Caruthersville to Osceola
Moss Island WMA
Moss Island WMA (State Wildlife Management Area) inhabits a lowlands created by a former channel of the Mississippi River. The Obion river has follows the outside of this ancient bend, while the Forked Deer enters at its southern edge.
LBD 817.7 Tamm’s Landing and Ed Jones Boat Ramp
The Ed Jones is an excellent ramp built at downstream angle over rip-rap. Best access to this remote stretch of river. Good at all water levels up to flood stage. Parking lot at top of ramp, but don’t leave vehicle overnight. Very long walk to reach any support or services. Closest town: Halls, Tennessee. 17 miles. Tamm’s Landing is located within the Lower Mississippi Chickasaw National Wildlife Refuge (see below for description).
LBD 817.7-801.8 Chickasaw National Wildlife Refuge
Bounded by the Mississippi on one side and the Tennessee Loess Bluffs on the other, Chickasaw National Wildlife Refuge encompasses the single largest block of bottomland hardwood forest in Tennessee at 25,006 acres. Chickasaw NWR and adjacent lands are known to be important wintering and stop-over areas for a large portion of the Mississippi Flyway mallard population. Under optimum conditions, peak waterfowl numbers may exceed 250,000 including black ducks, gadwall, pintail, teal, wigeon, wood duck, ring-necked duck, and hooded merganser.
Waterfowl and Bald eagle populations typically peak during January especially if temperatures drop below freezing and open water is limited to the sanctuary area. More than 200 species of birds use the refuge throughout the year with interior least terns and Cerulean warblers topping the list of birds to see. Wild turkeys and white-tailed deer are also numerous and popular for viewing. Chickasaw NWR has 3 active bald eagle nests and Wood ducks are year-round residents and depend on the habitat for nesting and brood rearing. The refuge also provides habitat for swamp rabbit, deer, fox and grey squirrel, and raccoon. Wildlife is abundant on the refuge.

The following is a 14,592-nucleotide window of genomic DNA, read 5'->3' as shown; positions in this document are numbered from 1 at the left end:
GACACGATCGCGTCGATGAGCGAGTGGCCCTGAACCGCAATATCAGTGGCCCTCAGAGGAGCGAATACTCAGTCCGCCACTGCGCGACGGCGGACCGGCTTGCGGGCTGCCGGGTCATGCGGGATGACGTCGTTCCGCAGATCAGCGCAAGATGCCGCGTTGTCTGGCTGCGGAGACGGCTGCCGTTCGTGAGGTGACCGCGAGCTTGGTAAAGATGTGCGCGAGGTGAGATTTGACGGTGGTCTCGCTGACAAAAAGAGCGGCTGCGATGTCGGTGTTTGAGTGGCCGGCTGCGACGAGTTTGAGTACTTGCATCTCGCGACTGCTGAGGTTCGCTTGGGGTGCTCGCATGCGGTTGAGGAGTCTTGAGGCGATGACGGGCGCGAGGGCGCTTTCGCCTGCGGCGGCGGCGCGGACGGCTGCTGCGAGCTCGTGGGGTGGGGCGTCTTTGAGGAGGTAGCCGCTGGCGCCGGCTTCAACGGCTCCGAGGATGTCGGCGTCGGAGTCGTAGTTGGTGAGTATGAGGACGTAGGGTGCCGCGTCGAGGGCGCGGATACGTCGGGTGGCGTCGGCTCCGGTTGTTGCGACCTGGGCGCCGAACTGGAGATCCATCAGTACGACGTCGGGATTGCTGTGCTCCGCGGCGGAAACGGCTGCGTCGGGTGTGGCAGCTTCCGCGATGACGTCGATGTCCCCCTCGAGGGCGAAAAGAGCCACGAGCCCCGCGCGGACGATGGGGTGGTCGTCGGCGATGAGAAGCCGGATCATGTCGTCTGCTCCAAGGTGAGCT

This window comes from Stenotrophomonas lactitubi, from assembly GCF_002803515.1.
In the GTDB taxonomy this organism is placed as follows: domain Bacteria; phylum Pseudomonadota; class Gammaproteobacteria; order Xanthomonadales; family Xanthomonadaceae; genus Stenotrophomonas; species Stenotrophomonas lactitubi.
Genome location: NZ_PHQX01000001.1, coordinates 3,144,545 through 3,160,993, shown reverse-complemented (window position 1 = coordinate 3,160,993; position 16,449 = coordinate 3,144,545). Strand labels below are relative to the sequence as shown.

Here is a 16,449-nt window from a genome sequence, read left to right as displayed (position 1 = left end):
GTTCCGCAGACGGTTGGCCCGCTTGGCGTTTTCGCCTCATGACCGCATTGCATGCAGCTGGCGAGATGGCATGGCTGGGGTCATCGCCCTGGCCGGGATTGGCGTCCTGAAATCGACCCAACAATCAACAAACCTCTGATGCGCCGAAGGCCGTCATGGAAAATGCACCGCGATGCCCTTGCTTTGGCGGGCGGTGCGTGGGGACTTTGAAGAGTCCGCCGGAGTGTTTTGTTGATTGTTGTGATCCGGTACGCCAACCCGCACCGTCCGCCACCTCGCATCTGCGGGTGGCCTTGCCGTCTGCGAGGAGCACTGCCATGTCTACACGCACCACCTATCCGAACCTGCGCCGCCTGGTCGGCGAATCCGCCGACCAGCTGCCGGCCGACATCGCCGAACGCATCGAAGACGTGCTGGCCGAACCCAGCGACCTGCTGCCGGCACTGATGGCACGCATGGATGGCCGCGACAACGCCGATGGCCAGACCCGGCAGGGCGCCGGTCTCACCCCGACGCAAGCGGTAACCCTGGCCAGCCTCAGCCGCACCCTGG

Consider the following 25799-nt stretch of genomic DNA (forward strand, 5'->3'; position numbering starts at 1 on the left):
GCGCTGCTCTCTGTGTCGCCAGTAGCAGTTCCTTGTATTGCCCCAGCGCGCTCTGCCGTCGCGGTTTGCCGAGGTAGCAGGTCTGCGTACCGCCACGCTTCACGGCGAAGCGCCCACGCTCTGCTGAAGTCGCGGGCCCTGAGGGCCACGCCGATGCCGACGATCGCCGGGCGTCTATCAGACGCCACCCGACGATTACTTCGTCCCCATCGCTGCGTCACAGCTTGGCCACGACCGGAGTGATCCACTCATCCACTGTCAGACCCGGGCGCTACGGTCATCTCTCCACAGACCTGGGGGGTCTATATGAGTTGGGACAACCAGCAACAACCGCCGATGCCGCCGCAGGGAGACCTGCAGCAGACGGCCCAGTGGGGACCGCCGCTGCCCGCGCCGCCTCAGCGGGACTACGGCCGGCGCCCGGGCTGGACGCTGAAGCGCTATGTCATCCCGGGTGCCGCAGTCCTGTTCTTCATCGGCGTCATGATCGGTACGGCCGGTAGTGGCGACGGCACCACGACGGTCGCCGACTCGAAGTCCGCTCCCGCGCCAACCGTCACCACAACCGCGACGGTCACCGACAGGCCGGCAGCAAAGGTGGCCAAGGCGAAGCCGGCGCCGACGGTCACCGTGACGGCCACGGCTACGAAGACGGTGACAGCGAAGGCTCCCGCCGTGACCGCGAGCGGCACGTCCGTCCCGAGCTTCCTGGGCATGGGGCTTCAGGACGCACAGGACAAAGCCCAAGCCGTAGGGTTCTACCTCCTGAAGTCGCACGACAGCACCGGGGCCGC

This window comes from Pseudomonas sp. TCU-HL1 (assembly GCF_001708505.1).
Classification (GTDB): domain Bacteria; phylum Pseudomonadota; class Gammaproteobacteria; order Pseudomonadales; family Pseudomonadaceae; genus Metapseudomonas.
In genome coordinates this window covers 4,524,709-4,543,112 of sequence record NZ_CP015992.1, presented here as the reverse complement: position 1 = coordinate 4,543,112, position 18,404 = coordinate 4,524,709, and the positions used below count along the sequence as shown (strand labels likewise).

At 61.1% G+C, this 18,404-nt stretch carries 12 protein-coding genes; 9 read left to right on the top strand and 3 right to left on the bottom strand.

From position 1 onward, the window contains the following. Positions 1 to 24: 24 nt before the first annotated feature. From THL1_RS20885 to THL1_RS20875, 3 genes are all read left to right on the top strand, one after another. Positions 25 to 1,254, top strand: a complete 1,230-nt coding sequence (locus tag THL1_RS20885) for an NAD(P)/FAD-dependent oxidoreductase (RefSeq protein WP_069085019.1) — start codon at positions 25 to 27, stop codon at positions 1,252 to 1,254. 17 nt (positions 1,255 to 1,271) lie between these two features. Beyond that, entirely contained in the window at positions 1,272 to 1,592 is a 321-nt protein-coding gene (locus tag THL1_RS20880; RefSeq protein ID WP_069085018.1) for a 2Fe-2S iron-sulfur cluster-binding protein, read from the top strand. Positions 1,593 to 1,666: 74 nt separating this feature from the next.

Below the Obion there is no mainline levee on the Tennessee side of the river, due to the slightly higher ground created by the four Chickasaw Bluffs, thus forming the only extended stretch without a mainline levee in the Lower Mississippi River Valley (until you hit the loess bluffs below Vicksburg). As a result, all of Southwestern Tennessee is subject to the natural process of backwater flooding by the river in its constant ebb and flow response to high water and low water, at times a 50 foot fluctuation. The floodplain and all of the tributary rivers along the way are freely influenced by the constant rising and falling of the Mississippi River and the rewards of sedimentation, fertilization, rejuvenation of phytoplankton, fish and amphibians, as well as the negative effects of flood ravaged fields, farm houses, hunting lodges, and any humans or animals caught during high waters. Farmers in the end benefit from the layers of rich nutrients laid with every flood at no charge, although it of course comes on the river’s schedule, not the farmers, and is not always laid exactly where he thinks he should be laid. Vice versa, the river benefits from this open door relationship through the responding back wash of freshened water re-entering the river having been cleaned of its surplus of phosphates and nitrates, heavy metals, and some of its toxins and dioxins, with young fish and amphibians now able to freely migrate, birds of prey and mammalian predators benefitting from the constant traffic back and forth, with fishermen and hunters at the top of the pyramid enjoying the result of all!
This levee-free landscape includes the Obion, the Hatchie, the Loosahatchie and Wolf Rivers, the Chickasaw National Wildlife Refuge, the Anderson Tully State WMA, the Lower Hatchie National Wildlife Refuge, Meeman Shelby Forest State Park, Memphis Mud Island Harbor, Noncannah Creek, and all of the towns and farm fields in between.